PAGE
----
05/23/2013 2:47PM

Hastings: Herbie D rises to Gilker’s expectations

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Herbie D was given a Beyer Speed Figure of 97 in winning the John Longden 6000.

VANCOUVER, British Columbia – Herbie D answered his skeptics when he put on another impressive display of speed winning the $50,000 John Longden 6000 going 6 1/2 furlongs last Monday.

There were no questions regarding how fast the talented sprinter is, but there were many who thought he didn’t have the class to beat the kind of field he was facing in the Longden. Leading up to the race a constant refrain of “he’s never beaten anything” echoed through the Hastings backstretch last week.

Trainer Robert Gilker was confident going into the race, and Herbie D didn’t let him down.

“You can’t help who your competition is, but the way he won his previous races certainly led me to believe he was a good horse,” said Gilker. “He really proved himself in the Longden, and he showed us everything we wanted to see and beyond.”

Indeed he did. Herbie D broke on top and after a reasonable first quarter-mile in 22.27 seconds he was put to the test by Shrug, who pressured Herbie D through a fast half-mile in 44.99 seconds. They remained locked in a duel until Herbie D started to pull away at the top of the stretch. He finished 1 3/4 lengths clear of Shrug, and the final time of 1:15.21 that he posted for 6 1/2 furlongs is just shy of the track record of 1:15.00 set by Torque Converter in 1996. He was given a 97 Beyer Speed Figure.

Gilker gave a lot of credit to Amadeo Perez, who has not lost on Herbie D since he became Herbie D’s rider in the horse’s first start last year.

“It was a great ride among other great rides Amadeo has given us,” said Gilker. “I was very impressed the way Amadeo took Herbie back the first quarter. He had plenty of horse left when Shrug tested him.”

Gilker was all smiles when he was asked how Herbie D came out of the race.

“He wasn’t really puffing when he came back to the winner’s circle and he’s been fine at the barn,” said Gilker. “We’ll see how he trains before we decide where to run him next.”

Wherever Herbie D runs next the goal is to have him in peak condition for the Grade 3, $200,000 Longacres Mile at Emerald Downs Aug. 19.

“The Mile has been our focus since last year,” said Giker. “We have three options for his next race, and there is a good chance we’ll keep him here for the Churchill.”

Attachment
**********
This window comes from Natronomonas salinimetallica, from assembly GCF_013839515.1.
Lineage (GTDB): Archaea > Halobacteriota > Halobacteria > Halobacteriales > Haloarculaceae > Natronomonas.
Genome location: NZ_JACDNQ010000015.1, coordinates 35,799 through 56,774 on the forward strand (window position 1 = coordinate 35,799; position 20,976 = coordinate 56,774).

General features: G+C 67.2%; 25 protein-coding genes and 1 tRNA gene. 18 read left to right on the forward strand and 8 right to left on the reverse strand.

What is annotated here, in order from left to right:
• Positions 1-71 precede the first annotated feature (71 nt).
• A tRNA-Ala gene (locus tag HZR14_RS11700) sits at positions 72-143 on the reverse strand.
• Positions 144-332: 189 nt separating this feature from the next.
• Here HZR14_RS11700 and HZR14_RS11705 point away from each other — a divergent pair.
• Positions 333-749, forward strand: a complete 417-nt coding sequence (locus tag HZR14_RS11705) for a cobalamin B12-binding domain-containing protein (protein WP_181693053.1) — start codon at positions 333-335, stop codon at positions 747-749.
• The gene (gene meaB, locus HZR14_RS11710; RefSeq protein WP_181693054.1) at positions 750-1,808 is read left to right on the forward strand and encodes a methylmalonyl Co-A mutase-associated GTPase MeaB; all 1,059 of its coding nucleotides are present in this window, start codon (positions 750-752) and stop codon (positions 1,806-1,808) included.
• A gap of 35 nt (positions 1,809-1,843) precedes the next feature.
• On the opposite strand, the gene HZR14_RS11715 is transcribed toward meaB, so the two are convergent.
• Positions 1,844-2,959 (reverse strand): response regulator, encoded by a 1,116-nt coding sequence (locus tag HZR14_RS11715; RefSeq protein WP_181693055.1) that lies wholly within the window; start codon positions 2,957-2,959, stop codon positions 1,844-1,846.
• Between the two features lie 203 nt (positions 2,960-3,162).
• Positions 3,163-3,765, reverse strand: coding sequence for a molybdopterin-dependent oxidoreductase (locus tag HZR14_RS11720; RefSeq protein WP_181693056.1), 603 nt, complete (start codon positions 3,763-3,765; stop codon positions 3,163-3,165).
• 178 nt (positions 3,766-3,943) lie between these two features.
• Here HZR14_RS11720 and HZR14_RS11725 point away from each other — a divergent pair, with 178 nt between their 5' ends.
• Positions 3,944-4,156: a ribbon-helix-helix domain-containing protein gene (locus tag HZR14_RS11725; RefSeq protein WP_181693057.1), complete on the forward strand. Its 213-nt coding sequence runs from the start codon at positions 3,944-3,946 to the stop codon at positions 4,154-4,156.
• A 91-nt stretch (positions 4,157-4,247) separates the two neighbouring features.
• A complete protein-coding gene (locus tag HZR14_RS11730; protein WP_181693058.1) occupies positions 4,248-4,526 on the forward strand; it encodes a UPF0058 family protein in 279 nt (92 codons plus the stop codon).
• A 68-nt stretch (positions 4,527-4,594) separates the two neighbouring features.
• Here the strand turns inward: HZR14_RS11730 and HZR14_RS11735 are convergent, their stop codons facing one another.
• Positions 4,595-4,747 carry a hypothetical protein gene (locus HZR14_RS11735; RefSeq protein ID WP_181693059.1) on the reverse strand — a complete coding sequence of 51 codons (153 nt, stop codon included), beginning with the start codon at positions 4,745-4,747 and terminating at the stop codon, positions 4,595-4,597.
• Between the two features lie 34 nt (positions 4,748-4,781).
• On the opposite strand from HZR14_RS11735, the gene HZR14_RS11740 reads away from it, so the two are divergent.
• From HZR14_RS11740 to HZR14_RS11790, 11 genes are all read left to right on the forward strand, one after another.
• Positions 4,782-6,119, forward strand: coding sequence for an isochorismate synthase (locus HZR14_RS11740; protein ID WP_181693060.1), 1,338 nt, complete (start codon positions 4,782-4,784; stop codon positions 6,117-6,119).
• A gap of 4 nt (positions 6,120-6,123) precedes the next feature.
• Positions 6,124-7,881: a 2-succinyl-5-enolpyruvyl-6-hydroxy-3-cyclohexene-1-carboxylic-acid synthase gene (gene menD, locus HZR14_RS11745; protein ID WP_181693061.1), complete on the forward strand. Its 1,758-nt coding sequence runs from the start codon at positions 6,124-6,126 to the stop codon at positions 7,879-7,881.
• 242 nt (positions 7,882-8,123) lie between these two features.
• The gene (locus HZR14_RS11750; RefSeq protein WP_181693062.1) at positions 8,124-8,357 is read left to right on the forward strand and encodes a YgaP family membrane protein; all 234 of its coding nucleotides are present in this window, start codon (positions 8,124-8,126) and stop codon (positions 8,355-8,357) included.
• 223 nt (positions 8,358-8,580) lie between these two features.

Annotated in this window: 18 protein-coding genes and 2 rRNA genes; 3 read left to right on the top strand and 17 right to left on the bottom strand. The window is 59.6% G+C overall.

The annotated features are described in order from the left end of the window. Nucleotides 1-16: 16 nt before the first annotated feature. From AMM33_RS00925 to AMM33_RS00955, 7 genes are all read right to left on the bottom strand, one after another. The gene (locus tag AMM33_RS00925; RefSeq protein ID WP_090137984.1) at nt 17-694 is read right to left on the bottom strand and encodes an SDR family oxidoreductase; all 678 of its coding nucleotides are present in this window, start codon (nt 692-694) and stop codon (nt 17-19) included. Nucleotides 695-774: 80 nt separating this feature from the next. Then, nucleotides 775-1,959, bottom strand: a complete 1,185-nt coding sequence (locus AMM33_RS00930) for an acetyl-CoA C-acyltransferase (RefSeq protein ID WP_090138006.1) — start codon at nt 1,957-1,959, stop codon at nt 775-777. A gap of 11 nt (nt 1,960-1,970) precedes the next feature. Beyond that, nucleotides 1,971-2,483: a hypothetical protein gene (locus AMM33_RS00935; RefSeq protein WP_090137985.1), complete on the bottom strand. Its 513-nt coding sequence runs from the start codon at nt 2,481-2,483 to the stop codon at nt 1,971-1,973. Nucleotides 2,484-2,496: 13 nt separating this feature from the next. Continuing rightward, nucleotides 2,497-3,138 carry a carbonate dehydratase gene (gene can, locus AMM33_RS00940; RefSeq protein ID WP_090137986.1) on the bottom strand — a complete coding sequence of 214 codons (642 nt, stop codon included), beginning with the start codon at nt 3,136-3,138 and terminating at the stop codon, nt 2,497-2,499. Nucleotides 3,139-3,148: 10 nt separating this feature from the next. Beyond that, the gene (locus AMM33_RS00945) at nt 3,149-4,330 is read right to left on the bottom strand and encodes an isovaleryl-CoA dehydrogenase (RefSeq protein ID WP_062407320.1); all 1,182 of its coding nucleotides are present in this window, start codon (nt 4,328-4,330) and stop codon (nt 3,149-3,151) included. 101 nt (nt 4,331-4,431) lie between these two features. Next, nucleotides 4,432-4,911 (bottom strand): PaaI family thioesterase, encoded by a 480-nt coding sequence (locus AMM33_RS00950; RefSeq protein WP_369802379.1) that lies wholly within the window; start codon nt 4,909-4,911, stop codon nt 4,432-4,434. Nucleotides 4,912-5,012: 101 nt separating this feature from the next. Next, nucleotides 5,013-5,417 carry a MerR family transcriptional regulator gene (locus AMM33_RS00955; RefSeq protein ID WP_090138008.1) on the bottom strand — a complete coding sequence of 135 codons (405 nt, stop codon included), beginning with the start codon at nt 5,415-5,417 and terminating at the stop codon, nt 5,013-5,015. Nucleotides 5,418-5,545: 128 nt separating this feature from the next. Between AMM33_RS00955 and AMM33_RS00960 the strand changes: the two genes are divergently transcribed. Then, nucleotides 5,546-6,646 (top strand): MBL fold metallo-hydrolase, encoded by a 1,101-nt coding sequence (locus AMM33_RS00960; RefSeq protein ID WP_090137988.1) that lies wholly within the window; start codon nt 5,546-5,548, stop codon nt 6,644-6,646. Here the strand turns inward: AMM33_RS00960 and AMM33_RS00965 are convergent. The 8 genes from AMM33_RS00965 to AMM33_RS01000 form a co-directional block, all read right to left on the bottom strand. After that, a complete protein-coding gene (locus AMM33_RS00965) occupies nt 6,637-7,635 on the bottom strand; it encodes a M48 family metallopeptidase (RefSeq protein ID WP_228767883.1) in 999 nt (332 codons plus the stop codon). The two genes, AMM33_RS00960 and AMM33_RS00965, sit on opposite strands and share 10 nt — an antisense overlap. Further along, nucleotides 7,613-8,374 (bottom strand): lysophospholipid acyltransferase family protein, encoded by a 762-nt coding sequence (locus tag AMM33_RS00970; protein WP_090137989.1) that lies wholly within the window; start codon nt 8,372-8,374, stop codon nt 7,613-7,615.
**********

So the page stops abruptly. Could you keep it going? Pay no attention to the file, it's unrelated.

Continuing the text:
Gilker was referring to the 1 1/16-mile Sir Winston Churchill June 9. Herbie D is technically undefeated at the distance. He was placed first when he finished second to Jump Up and Kissme in the B.C. Cup Stellar’s Jay in his first route attempt as a 3-year-old in 2011. After going unplaced in the Grade 3 British Columbia Derby going 1 1/8 miles, he ran away and hid from his overmatched rivals in the $50,000 CTHS Sales Stakes.

“It’s either keep him here or ship him across the mountains to Northlands Park for a six-furlong sprint,” said Gilker. “I don’t really want to shorten him up, and it can be hard on them going that far. There is also a one-mile race at Emerald Downs we’re looking at, but nothing has been decided yet.”

Condilenios tips hat, looks ahead

Trainer Dino Condilenios said Shrug, who was ridden by Frank Fuentes, came out of the race in good shape and would either run in the Churchill or wait for the $50,000 Lieutenant Governors’ July 1.

“Hats off to Gilker and Herbie D,” said Condilenios. “Frank said Shrug never quit running and he just got outrun by a very nice horse. If he runs in the Churchill and then back in the Lieutenant Governors’ that would be four races in 12 weeks and that’s a lot for a good horse. We’ll see how he’s doing before we make our final decision.”

Condilenios was also pleased with the performance by Shooting Jacket, who rallied to win a 6 1/2-furlong maiden special weight race in his first start at Hastings. Shooting Jacket was part of a package of horses Swift Thoroughbreds Inc. recently purchased from the Darley Stable. He’s typical of the kind of horses Swift has been buying from Darley since 2006. He has a strong pedigree but he didn’t live up to his expectations in four races as a 2-year-old in Great Britain last year.

“He had been working well, so I thought he would run a good race,” said Condilenios. “He’s kind of a nervous horse, but he’s settled down quite a bit since we took down a wall in his stall and he found a buddy to keep him company.”

The way Shooting Jacket was reaching for more ground in the deep stretch with leading apprentice Marlo Dunn aboard, he should improve when he stretches out to a middle distance.

“The race set up nicely for him, and Marlo gave him a great ride,” said Condilenios. “You never know, of course, but all the horses we get from Darley are bred for the classics, so I don’t think he’ll have any trouble going long.”